TSa writes:

> Darren Duncan wrote:
> > For the record, my preference is to have the generics be the
> > shortest, [==,!==,<=>,<,>,<=,>=], and use [+,~] prefixes for Num or
> > Str casting versions.  And lengthen the bit-shift operators to use
> > thin-tailed arrowheads as you suggested.
> I like this proposal for its orthogonality.

Bzzzt, wrong language!

  But Perl isn't an orthogonal language, it's a "diagonal" language.


For what it's worth, I don't like the proposal because I was already
having trouble getting my head round the number of different operators
for asking "is this thing at least vaguely like this other thing".

Please can proposals for new operators (not just operators, for that
matter) be supported by examples along with the form:

  Look at this awkward code (which could plausibly occur in the wild),
  and look how less awkward the code is when rewritten using my proposed

> And it allows to introduce some more binary boolean functions:

Woo, _more_ binary boolean functions -- what a boon!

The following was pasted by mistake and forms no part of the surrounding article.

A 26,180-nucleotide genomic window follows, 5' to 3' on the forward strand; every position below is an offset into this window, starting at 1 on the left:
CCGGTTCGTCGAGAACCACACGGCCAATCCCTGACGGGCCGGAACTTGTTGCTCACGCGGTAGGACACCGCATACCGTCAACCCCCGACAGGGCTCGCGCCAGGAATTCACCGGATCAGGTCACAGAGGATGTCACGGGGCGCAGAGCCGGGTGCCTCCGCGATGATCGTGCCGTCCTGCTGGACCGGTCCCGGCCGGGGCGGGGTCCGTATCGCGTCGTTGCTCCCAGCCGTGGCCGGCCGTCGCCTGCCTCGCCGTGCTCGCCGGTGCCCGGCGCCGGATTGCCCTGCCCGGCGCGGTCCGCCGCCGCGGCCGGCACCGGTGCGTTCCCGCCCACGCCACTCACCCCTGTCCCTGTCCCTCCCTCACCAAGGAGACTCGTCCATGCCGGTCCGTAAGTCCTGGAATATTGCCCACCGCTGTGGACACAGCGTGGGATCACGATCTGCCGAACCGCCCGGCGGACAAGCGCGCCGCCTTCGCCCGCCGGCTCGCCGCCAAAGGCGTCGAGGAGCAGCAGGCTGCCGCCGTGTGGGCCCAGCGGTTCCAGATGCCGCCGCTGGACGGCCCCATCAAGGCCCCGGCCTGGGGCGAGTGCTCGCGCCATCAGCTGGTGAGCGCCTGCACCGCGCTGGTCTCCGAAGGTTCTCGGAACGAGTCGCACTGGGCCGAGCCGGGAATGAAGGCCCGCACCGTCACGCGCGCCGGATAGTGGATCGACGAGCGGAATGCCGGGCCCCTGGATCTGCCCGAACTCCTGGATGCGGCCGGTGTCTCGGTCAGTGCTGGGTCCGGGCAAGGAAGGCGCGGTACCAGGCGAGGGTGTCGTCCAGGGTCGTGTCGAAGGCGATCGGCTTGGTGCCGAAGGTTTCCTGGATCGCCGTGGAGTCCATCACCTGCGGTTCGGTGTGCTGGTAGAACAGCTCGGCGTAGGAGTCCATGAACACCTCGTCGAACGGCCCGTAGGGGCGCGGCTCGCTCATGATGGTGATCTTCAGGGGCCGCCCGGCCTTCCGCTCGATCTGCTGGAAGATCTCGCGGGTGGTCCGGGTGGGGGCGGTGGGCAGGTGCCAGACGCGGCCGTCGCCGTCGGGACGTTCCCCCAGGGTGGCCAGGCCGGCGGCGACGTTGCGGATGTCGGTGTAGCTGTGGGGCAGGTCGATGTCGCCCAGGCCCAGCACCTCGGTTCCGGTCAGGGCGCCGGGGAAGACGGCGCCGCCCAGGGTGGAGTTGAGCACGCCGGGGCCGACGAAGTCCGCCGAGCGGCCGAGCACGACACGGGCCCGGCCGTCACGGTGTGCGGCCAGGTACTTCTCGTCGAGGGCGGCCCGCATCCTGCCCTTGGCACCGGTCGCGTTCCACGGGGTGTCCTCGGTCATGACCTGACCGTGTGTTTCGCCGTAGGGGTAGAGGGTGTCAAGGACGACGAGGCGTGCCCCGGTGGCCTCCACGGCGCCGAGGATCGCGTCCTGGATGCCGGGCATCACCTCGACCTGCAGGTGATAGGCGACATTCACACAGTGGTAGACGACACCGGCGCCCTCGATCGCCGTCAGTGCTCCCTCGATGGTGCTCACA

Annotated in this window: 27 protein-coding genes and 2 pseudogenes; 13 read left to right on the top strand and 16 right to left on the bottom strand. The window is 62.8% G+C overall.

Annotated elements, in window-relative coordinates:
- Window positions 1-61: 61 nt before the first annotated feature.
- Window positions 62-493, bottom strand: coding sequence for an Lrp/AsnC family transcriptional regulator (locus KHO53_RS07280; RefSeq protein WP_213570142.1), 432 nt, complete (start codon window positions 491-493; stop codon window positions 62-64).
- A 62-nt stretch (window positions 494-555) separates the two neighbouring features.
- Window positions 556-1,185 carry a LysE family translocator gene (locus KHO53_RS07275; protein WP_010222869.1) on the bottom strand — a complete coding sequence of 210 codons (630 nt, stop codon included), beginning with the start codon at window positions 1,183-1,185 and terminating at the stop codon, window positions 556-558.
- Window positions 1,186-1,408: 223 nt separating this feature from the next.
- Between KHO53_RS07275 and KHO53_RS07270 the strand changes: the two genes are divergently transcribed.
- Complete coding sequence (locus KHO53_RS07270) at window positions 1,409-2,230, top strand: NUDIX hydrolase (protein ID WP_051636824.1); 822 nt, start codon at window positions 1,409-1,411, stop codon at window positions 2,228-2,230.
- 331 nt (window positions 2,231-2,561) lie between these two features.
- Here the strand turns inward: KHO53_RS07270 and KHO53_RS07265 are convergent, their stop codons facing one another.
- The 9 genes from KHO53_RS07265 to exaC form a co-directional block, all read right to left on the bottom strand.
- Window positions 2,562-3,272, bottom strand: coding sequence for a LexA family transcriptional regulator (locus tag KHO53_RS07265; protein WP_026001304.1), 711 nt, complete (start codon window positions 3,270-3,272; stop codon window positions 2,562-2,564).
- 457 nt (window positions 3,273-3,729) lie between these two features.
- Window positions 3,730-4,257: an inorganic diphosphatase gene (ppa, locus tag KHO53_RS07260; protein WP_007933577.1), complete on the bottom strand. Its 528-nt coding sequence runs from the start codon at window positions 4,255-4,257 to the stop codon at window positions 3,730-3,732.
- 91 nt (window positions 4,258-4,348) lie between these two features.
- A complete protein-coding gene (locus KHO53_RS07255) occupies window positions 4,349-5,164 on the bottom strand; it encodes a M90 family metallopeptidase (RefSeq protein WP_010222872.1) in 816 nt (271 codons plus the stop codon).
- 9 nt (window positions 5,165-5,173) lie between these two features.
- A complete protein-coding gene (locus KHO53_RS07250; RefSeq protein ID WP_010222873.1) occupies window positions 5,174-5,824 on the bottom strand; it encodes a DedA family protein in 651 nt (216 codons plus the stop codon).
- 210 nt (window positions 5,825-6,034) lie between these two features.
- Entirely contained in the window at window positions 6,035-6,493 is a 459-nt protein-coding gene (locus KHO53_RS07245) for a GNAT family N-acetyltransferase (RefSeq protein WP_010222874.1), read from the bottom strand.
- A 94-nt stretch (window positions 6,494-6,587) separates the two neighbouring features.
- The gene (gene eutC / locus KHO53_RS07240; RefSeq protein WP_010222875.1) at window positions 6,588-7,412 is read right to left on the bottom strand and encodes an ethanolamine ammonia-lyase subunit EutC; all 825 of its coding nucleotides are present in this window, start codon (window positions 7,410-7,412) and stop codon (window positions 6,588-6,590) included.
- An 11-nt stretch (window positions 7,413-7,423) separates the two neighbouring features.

>   ?<  inhibition    ?>  reverse inhibition
>   ?>= implication   ?<= reverse implication (dual of the above)
>   ?== equivalence (dual of xor)
> The low precedence versions might be spelled inh, rinh, imp and rimp.
> Hmm, and eqv ;)

Personally I choose to use a language such as Perl in preference to,
say, 6502 Assembly Language, to avoid operators being non-intuitive
sequences of three letters.

> BTW, could we define that the arithmetic shift ops do just that,
> whereas the string ones do logical shift?  And in addition that for
> the bit inversion +^$a == -1 - $a holds? Note that -1 == +^0.

Does that assume a two's complement system?  Is that a safe assumption
to make about everywhere Perl 6 will run?  (Is it even a safe assumption
to make about Perl 5?)

> Note further that in infinite precision the arithmetic shift left
> maintains the sign ...

Do we expect Perl 6 to be running on infinite-precision systems?


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